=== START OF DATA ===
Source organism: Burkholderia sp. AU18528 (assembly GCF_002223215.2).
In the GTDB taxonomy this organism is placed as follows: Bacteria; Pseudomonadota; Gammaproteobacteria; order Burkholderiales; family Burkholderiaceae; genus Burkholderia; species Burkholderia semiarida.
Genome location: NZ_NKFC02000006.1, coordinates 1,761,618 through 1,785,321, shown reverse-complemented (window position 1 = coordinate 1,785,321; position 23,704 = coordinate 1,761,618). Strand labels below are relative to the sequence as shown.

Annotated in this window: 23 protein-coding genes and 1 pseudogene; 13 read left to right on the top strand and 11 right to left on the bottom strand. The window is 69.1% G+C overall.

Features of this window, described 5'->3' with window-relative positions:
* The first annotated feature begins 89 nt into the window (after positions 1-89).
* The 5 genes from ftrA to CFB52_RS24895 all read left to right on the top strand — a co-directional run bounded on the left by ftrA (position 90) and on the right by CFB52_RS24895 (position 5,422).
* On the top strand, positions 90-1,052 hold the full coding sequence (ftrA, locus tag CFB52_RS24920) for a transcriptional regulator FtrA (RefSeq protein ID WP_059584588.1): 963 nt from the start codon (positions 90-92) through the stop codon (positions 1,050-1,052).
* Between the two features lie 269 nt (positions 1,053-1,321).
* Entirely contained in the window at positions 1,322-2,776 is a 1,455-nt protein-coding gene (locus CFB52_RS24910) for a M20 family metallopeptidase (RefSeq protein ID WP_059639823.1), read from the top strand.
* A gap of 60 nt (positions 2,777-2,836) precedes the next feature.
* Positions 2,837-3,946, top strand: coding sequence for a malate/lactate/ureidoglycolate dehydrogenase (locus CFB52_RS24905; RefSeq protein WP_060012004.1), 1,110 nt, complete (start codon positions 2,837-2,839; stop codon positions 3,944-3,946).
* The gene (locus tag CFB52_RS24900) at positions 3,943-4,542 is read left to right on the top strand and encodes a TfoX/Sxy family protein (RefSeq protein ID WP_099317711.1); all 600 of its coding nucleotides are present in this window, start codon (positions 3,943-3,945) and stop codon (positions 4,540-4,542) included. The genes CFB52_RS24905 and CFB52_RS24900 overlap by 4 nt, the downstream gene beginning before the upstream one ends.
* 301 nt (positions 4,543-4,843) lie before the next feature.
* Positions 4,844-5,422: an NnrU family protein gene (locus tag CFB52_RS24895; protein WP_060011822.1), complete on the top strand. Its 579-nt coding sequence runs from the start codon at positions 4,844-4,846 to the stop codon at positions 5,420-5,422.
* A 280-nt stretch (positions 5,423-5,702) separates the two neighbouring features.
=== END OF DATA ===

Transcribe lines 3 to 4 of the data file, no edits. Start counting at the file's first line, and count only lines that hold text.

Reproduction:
Genome location: NZ_NKFC02000006.1, coordinates 1,761,618 through 1,785,321, shown reverse-complemented (window position 1 = coordinate 1,785,321; position 23,704 = coordinate 1,761,618). Strand labels below are relative to the sequence as shown.

Annotated in this window: 23 protein-coding genes and 1 pseudogene; 13 read left to right on the top strand and 11 right to left on the bottom strand. The window is 69.1% G+C overall.